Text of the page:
Lake George

Lake George
Lake George - from Tongue Mtn Range - 11/11/2011

Saturday, August 14, 2021

Indian Lake Paddle to Dug Mountain Brook Falls - 813/2021



Indian lake boasts a nice DEC State Boat Launch on the spit of land between Lewey Lake and Indian Lake in Sabael (GPS Coordinates 43.652017, -74.387589).  Boats large and small can launch there.  A large parking lot makes parking a breeze.  Canoe rentals are also available (in season).  There is an $8 day use fee for parking during the summer months.

This launch site was my jumping off point for a long day paddle to see Dug Mountain Brook Falls.  It was roughly 8.3 miles each way, plus a .25 mile hike each way to see the upper falls.  Prior to the paddle adventure, I took my dog Rev for a morning walk before the extreme heat and humidity of the day, then I left her to take a nap in the cool cellar.

It was noon when I finally got myself on the water.  It was about 85 degrees and with the excessive humidity it felt almost tropical inland, but not on the water!  


Sign on Route 30 at the boat launch entrance



Snowy Mountain to the West

There was a nice breeze on the water which kept me from sweating profusely.  Plus I came prepared to swim and swim I did.  Indian Lake has almost unlimited inviting landing points with sandy beaches where it is easy to land jump into the water.

For those that are interested in camping, the New York State Department of Environmental Conservation runs the Indian Lake Islands CampgroundReserve America handles the reservations.  There are 55 sites, and all the sites I've seen are awesome.  It's hard to go wrong with a site on Indian Lake.  Some of the sites are on islands and some are on the shoreline, but all are exceptionally nice and very private.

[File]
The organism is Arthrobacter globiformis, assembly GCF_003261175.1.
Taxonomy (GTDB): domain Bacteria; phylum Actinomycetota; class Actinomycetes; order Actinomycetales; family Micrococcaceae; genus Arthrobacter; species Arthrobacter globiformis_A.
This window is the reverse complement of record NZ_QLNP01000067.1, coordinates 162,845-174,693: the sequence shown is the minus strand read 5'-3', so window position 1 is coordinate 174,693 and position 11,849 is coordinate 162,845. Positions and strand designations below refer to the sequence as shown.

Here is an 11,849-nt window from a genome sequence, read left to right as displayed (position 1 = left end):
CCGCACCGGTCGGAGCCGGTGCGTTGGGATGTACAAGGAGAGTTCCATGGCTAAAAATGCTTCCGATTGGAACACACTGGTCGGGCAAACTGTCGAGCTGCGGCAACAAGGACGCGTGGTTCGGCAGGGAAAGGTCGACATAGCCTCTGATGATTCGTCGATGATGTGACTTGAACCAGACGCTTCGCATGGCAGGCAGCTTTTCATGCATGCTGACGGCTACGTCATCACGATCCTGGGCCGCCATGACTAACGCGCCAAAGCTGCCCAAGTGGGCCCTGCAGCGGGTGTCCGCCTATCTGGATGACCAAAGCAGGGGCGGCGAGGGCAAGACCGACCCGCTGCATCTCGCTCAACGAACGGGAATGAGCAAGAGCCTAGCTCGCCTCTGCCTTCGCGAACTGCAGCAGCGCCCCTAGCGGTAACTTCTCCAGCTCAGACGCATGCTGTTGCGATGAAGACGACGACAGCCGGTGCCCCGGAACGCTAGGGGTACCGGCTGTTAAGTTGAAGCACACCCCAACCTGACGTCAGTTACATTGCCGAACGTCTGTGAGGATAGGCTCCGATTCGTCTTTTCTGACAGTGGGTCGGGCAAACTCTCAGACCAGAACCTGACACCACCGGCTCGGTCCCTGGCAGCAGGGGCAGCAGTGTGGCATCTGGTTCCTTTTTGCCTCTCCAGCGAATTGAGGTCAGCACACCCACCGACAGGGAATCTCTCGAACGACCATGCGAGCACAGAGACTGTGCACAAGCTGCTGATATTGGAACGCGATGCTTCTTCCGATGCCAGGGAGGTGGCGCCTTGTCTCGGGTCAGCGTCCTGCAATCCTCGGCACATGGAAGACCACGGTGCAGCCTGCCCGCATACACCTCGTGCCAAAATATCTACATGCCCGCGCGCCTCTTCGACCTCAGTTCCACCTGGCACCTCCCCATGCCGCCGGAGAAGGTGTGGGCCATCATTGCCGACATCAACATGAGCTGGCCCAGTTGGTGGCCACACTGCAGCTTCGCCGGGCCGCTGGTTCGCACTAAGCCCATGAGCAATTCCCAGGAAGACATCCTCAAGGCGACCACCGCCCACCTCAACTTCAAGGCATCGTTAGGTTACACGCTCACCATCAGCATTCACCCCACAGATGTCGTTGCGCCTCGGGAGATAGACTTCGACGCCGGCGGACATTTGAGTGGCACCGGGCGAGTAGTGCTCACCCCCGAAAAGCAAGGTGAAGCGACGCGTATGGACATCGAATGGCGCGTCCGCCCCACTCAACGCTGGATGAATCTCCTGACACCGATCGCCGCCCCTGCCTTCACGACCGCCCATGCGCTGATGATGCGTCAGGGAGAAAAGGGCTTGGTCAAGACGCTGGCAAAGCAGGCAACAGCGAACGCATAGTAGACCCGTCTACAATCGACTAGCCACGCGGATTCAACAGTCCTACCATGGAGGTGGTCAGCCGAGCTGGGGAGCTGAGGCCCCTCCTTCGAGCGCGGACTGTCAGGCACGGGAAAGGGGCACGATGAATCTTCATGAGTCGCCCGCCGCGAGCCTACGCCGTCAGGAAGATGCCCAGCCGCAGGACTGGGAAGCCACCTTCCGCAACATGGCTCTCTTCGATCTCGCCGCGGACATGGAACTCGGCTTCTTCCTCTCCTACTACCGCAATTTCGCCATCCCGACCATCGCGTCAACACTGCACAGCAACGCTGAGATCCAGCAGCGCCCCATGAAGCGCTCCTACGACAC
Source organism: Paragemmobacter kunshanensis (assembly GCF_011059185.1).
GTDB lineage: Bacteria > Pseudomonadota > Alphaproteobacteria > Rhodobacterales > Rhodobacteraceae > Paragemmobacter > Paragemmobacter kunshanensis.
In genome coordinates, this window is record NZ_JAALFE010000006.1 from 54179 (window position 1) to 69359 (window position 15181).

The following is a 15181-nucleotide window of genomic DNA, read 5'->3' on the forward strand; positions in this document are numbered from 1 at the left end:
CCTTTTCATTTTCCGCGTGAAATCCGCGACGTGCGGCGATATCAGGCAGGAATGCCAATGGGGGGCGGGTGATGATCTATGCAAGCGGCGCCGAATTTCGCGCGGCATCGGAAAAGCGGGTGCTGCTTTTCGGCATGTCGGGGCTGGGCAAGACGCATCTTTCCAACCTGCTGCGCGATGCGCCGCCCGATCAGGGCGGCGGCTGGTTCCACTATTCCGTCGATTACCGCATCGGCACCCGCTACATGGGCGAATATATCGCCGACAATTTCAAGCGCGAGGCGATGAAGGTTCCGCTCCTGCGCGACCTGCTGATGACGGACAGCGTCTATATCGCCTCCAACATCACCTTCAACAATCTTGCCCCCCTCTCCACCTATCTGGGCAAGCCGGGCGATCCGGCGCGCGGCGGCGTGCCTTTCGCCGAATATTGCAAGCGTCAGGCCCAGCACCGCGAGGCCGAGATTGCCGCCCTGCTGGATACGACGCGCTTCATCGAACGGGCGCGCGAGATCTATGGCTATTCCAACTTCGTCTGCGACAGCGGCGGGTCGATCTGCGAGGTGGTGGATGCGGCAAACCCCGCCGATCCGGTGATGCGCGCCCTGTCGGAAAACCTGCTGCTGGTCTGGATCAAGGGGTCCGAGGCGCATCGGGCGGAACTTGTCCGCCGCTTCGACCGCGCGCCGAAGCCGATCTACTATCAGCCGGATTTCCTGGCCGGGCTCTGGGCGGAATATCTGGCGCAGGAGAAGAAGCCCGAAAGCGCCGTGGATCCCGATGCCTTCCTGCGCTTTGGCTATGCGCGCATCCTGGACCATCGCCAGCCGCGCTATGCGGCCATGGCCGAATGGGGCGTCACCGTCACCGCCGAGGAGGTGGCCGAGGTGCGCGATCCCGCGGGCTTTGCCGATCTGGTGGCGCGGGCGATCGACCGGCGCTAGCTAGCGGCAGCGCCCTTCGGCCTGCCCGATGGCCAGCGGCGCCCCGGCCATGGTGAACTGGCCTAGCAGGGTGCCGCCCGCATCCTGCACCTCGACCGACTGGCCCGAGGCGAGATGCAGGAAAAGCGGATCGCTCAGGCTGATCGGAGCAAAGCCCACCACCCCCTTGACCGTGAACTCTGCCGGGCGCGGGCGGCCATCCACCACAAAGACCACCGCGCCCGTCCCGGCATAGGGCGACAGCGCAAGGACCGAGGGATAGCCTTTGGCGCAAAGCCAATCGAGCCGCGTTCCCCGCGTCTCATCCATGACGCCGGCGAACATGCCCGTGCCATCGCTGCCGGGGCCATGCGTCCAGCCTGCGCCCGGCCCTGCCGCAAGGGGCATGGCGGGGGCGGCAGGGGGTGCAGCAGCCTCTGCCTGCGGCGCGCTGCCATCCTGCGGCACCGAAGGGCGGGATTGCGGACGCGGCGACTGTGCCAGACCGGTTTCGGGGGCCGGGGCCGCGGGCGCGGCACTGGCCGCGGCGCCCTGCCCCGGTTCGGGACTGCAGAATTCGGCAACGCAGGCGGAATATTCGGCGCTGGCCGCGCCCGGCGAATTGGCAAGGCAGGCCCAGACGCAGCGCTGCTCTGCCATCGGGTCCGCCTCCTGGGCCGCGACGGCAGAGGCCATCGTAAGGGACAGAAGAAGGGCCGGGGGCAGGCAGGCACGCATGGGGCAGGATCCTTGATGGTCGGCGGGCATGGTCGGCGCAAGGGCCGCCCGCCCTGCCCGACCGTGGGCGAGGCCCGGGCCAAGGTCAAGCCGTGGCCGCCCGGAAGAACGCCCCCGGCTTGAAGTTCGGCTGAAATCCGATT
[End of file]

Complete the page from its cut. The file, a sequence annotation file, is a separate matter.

My 1st stopping point for a swim



Another swimming break spot

After about 2-1/2 hours of paddling and swimming I entered the Jessup River and found the location where the Dug Mountain Brook spills into the Jessup.  There is a picnic area sign there and a spot with a fire ring and a picnic table.  The lower falls is visible from the Jessup.  


Lower Dug Mountain Brook Falls

To get to the upper falls, you have beach the boat and take a short .25 mile hike.  I was ready to take a break from paddling and stretch my legs.  I followed a herd path on the north (left side) of the brook and made my way upstream.    There are a couple blowdown trees to climb over, but nothing too bad.  I reached the upper falls in a matter of minutes.


Upper Dug Mountain Brook Falls

Of course I went for a swim here at the upper falls also.  I thought the water might be a bit colder than the lake but it wasn't bad.  Usually the mountain stream are quite cold, even in August.  There was a little spot in the basin of the falls where the water depth was over my head, but I got right in and got under the falls.  Mission accomplished!  Another great waterfall swim.
 

Some cools afternoon clouds passed through between 3 and 4 PM.

It was just about 3 PM when I left Dug Mountain Brook Falls to replace my route back to the boat launch.  There was a chance of an afternoon thunderstorm, but while a few clouds rolled through, no rain developed. 




I kept up a steady pace got back to the north end of John Mack Bay in just over an hour.  The sun was back out, so I nosed around the southern end of Long Island for a bit before paddling the final 2.3 miles back to the launch.


Nobody was on site 33 yet, so I stopped there for a snack.




That is a large stump!




The south end of Long Island





My arms suddenly got tired in the last mile of the paddle.  I hadn't paddled this distance yet this year so it felt good, but I was suddenly tired.


Heading back to the launch

On the way home, an extra thick milkshake from Stewart's in Indian Lake hit the spot just right.  On my next adventure to Indian Lake I'll explore John Mack Bay and some of the islands to the NWE of Long Island, but that will be another trip....